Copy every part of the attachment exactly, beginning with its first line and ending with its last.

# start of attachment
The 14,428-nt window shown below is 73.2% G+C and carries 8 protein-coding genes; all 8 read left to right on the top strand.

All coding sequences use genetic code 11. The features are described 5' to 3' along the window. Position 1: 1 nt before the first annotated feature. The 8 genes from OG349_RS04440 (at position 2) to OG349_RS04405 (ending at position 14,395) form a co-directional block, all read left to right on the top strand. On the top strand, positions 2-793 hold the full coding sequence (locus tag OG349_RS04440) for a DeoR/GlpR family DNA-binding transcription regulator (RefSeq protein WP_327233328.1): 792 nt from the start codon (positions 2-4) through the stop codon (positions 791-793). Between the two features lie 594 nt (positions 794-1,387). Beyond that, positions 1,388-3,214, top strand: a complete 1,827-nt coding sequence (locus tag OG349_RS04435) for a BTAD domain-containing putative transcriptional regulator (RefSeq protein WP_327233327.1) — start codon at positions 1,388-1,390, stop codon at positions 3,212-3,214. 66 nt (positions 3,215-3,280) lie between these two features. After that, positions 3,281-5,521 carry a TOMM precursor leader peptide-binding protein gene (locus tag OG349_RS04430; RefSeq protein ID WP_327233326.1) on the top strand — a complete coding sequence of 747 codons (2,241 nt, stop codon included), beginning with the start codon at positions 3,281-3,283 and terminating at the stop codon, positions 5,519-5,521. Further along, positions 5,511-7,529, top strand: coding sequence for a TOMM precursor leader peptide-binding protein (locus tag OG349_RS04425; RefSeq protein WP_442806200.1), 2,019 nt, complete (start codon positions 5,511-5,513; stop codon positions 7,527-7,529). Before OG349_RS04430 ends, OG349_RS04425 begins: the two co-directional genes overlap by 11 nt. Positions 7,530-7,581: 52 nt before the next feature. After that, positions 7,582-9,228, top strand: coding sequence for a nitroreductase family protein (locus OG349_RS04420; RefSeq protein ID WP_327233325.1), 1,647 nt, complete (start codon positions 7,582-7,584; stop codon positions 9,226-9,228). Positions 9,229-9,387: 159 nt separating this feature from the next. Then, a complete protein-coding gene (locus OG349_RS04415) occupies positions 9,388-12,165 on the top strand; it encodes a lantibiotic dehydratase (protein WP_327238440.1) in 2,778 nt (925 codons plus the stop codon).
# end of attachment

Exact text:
The 14,428-nt window shown below is 73.2% G+C and carries 8 protein-coding genes; all 8 read left to right on the top strand.

All coding sequences use genetic code 11. The features are described 5' to 3' along the window. Position 1: 1 nt before the first annotated feature. The 8 genes from OG349_RS04440 (at position 2) to OG349_RS04405 (ending at position 14,395) form a co-directional block, all read left to right on the top strand. On the top strand, positions 2-793 hold the full coding sequence (locus tag OG349_RS04440) for a DeoR/GlpR family DNA-binding transcription regulator (RefSeq protein WP_327233328.1): 792 nt from the start codon (positions 2-4) through the stop codon (positions 791-793). Between the two features lie 594 nt (positions 794-1,387). Beyond that, positions 1,388-3,214, top strand: a complete 1,827-nt coding sequence (locus tag OG349_RS04435) for a BTAD domain-containing putative transcriptional regulator (RefSeq protein WP_327233327.1) — start codon at positions 1,388-1,390, stop codon at positions 3,212-3,214. 66 nt (positions 3,215-3,280) lie between these two features. After that, positions 3,281-5,521 carry a TOMM precursor leader peptide-binding protein gene (locus tag OG349_RS04430; RefSeq protein ID WP_327233326.1) on the top strand — a complete coding sequence of 747 codons (2,241 nt, stop codon included), beginning with the start codon at positions 3,281-3,283 and terminating at the stop codon, positions 5,519-5,521. Further along, positions 5,511-7,529, top strand: coding sequence for a TOMM precursor leader peptide-binding protein (locus tag OG349_RS04425; RefSeq protein WP_442806200.1), 2,019 nt, complete (start codon positions 5,511-5,513; stop codon positions 7,527-7,529). Before OG349_RS04430 ends, OG349_RS04425 begins: the two co-directional genes overlap by 11 nt. Positions 7,530-7,581: 52 nt before the next feature. After that, positions 7,582-9,228, top strand: coding sequence for a nitroreductase family protein (locus OG349_RS04420; RefSeq protein ID WP_327233325.1), 1,647 nt, complete (start codon positions 7,582-7,584; stop codon positions 9,226-9,228). Positions 9,229-9,387: 159 nt separating this feature from the next. Then, a complete protein-coding gene (locus OG349_RS04415) occupies positions 9,388-12,165 on the top strand; it encodes a lantibiotic dehydratase (protein WP_327238440.1) in 2,778 nt (925 codons plus the stop codon).